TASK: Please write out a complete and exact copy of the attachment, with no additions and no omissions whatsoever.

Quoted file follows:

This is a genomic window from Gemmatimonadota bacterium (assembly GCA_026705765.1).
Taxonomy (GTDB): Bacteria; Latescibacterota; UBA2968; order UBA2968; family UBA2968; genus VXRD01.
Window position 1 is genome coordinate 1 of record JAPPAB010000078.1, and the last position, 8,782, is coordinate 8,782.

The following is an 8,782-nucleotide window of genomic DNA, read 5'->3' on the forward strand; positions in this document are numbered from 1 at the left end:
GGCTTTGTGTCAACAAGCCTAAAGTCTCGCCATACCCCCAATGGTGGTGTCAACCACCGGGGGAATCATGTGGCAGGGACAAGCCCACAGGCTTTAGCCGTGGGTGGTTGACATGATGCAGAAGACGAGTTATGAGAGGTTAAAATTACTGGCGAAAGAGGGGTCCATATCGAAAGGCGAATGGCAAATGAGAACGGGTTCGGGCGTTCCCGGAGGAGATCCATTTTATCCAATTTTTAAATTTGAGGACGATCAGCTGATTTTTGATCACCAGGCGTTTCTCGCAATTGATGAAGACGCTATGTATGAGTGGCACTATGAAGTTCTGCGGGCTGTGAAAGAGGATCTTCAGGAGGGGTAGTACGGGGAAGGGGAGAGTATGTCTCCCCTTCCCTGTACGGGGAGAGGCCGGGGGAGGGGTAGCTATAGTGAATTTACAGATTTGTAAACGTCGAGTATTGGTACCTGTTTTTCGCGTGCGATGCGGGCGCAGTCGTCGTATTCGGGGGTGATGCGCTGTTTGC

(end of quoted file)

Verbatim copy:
This is a genomic window from Gemmatimonadota bacterium (assembly GCA_026705765.1).
Taxonomy (GTDB): Bacteria; Latescibacterota; UBA2968; order UBA2968; family UBA2968; genus VXRD01.
Window position 1 is genome coordinate 1 of record JAPPAB010000078.1, and the last position, 8,782, is coordinate 8,782.

The following is an 8,782-nucleotide window of genomic DNA, read 5'->3' on the forward strand; positions in this document are numbered from 1 at the left end:
GGCTTTGTGTCAACAAGCCTAAAGTCTCGCCATACCCCCAATGGTGGTGTCAACCACCGGGGGAATCATGTGGCAGGGACAAGCCCACAGGCTTTAGCCGTGGGTGGTTGACATGATGCAGAAGACGAGTTATGAGAGGTTAAAATTACTGGCGAAAGAGGGGTCCATATCGAAAGGCGAATGGCAAATGAGAACGGGTTCGGGCGTTCCCGGAGGAGATCCATTTTATCCAATTTTTAAATTTGAGGACGATCAGCTGATTTTTGATCACCAGGCGTTTCTCGCAATTGATGAAGACGCTATGTATGAGTGGCACTATGAAGTTCTGCGGGCTGTGAAAGAGGATCTTCAGGAGGGGTAGTACGGGGAAGGGGAGAGTATGTCTCCCCTTCCCTGTACGGGGAGAGGCCGGGGGAGGGGTAGCTATAGTGAATTTACAGATTTGTAAACGTCGAGTATTGGTACCTGTTTTTCGCGTGCGATGCGGGCGCAGTCGTCGTATTCGGGGGTGATGCGCTGTTTGC